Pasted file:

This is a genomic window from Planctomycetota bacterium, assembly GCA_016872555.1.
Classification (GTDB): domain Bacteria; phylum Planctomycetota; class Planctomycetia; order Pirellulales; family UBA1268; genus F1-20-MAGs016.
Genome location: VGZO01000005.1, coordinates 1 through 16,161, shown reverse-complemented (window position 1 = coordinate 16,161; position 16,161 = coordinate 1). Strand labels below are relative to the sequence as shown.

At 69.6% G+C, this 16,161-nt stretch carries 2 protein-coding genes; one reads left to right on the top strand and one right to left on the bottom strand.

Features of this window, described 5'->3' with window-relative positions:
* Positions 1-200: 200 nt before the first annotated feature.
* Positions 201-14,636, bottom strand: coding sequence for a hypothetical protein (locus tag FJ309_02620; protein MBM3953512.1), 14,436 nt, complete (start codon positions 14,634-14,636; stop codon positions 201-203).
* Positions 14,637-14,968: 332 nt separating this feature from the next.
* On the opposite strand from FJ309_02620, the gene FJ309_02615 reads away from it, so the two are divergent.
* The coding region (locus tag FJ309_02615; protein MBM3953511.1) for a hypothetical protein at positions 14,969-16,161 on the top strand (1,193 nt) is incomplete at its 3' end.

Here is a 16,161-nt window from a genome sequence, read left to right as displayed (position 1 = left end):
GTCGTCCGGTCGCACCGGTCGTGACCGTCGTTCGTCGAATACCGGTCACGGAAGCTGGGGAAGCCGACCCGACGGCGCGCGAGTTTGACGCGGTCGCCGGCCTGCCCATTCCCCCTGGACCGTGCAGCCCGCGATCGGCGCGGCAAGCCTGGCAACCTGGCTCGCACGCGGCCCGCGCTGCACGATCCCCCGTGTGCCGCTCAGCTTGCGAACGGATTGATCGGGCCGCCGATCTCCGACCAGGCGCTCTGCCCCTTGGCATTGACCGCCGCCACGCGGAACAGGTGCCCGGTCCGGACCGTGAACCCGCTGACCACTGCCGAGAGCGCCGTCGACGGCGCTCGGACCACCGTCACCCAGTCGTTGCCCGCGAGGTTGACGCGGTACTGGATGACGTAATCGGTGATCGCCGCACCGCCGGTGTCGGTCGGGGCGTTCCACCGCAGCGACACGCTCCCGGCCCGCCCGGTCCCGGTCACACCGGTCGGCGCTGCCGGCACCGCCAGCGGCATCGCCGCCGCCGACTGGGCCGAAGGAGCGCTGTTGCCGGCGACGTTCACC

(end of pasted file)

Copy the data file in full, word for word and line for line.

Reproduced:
This is a genomic window from Planctomycetota bacterium, assembly GCA_016872555.1.
Classification (GTDB): domain Bacteria; phylum Planctomycetota; class Planctomycetia; order Pirellulales; family UBA1268; genus F1-20-MAGs016.
Genome location: VGZO01000005.1, coordinates 1 through 16,161, shown reverse-complemented (window position 1 = coordinate 16,161; position 16,161 = coordinate 1). Strand labels below are relative to the sequence as shown.

At 69.6% G+C, this 16,161-nt stretch carries 2 protein-coding genes; one reads left to right on the top strand and one right to left on the bottom strand.

Features of this window, described 5'->3' with window-relative positions:
* Positions 1-200: 200 nt before the first annotated feature.
* Positions 201-14,636, bottom strand: coding sequence for a hypothetical protein (locus tag FJ309_02620; protein MBM3953512.1), 14,436 nt, complete (start codon positions 14,634-14,636; stop codon positions 201-203).
* Positions 14,637-14,968: 332 nt separating this feature from the next.
* On the opposite strand from FJ309_02620, the gene FJ309_02615 reads away from it, so the two are divergent.
* The coding region (locus tag FJ309_02615; protein MBM3953511.1) for a hypothetical protein at positions 14,969-16,161 on the top strand (1,193 nt) is incomplete at its 3' end.

Here is a 16,161-nt window from a genome sequence, read left to right as displayed (position 1 = left end):
GTCGTCCGGTCGCACCGGTCGTGACCGTCGTTCGTCGAATACCGGTCACGGAAGCTGGGGAAGCCGACCCGACGGCGCGCGAGTTTGACGCGGTCGCCGGCCTGCCCATTCCCCCTGGACCGTGCAGCCCGCGATCGGCGCGGCAAGCCTGGCAACCTGGCTCGCACGCGGCCCGCGCTGCACGATCCCCCGTGTGCCGCTCAGCTTGCGAACGGATTGATCGGGCCGCCGATCTCCGACCAGGCGCTCTGCCCCTTGGCATTGACCGCCGCCACGCGGAACAGGTGCCCGGTCCGGACCGTGAACCCGCTGACCACTGCCGAGAGCGCCGTCGACGGCGCTCGGACCACCGTCACCCAGTCGTTGCCCGCGAGGTTGACGCGGTACTGGATGACGTAATCGGTGATCGCCGCACCGCCGGTGTCGGTCGGGGCGTTCCACCGCAGCGACACGCTCCCGGCCCGCCCGGTCCCGGTCACACCGGTCGGCGCTGCCGGCACCGCCAGCGGCATCGCCGCCGCCGACTGGGCCGAAGGAGCGCTGTTGCCGGCGACGTTCACC